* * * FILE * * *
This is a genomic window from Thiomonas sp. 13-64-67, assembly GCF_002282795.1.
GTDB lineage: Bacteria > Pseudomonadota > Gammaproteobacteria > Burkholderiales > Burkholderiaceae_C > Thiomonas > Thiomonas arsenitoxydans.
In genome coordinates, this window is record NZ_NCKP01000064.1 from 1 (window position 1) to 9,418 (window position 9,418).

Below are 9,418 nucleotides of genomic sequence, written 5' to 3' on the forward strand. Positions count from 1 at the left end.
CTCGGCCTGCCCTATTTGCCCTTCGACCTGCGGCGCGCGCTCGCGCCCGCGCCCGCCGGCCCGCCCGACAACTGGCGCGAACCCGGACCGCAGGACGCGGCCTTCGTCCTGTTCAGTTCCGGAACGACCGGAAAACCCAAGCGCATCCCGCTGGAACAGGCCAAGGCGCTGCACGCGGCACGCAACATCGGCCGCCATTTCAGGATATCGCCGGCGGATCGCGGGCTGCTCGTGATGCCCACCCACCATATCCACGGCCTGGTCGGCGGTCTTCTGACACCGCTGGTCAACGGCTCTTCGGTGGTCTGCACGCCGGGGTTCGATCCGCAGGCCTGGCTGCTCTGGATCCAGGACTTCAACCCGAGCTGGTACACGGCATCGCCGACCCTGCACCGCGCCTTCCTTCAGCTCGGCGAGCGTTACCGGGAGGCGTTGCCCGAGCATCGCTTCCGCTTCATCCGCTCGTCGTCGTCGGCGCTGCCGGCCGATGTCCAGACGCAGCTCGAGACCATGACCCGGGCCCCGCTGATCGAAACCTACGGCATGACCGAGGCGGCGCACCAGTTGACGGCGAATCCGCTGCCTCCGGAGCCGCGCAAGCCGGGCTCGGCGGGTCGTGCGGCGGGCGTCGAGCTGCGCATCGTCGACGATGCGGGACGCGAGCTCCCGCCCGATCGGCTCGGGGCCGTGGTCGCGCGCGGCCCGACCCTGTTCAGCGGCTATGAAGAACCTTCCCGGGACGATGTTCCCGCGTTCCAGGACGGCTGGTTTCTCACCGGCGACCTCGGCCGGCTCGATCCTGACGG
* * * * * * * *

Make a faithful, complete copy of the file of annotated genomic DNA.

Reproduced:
This is a genomic window from Thiomonas sp. 13-64-67, assembly GCF_002282795.1.
GTDB lineage: Bacteria > Pseudomonadota > Gammaproteobacteria > Burkholderiales > Burkholderiaceae_C > Thiomonas > Thiomonas arsenitoxydans.
In genome coordinates, this window is record NZ_NCKP01000064.1 from 1 (window position 1) to 9,418 (window position 9,418).

Below are 9,418 nucleotides of genomic sequence, written 5' to 3' on the forward strand. Positions count from 1 at the left end.
CTCGGCCTGCCCTATTTGCCCTTCGACCTGCGGCGCGCGCTCGCGCCCGCGCCCGCCGGCCCGCCCGACAACTGGCGCGAACCCGGACCGCAGGACGCGGCCTTCGTCCTGTTCAGTTCCGGAACGACCGGAAAACCCAAGCGCATCCCGCTGGAACAGGCCAAGGCGCTGCACGCGGCACGCAACATCGGCCGCCATTTCAGGATATCGCCGGCGGATCGCGGGCTGCTCGTGATGCCCACCCACCATATCCACGGCCTGGTCGGCGGTCTTCTGACACCGCTGGTCAACGGCTCTTCGGTGGTCTGCACGCCGGGGTTCGATCCGCAGGCCTGGCTGCTCTGGATCCAGGACTTCAACCCGAGCTGGTACACGGCATCGCCGACCCTGCACCGCGCCTTCCTTCAGCTCGGCGAGCGTTACCGGGAGGCGTTGCCCGAGCATCGCTTCCGCTTCATCCGCTCGTCGTCGTCGGCGCTGCCGGCCGATGTCCAGACGCAGCTCGAGACCATGACCCGGGCCCCGCTGATCGAAACCTACGGCATGACCGAGGCGGCGCACCAGTTGACGGCGAATCCGCTGCCTCCGGAGCCGCGCAAGCCGGGCTCGGCGGGTCGTGCGGCGGGCGTCGAGCTGCGCATCGTCGACGATGCGGGACGCGAGCTCCCGCCCGATCGGCTCGGGGCCGTGGTCGCGCGCGGCCCGACCCTGTTCAGCGGCTATGAAGAACCTTCCCGGGACGATGTTCCCGCGTTCCAGGACGGCTGGTTTCTCACCGGCGACCTCGGCCGGCTCGATCCTGACGG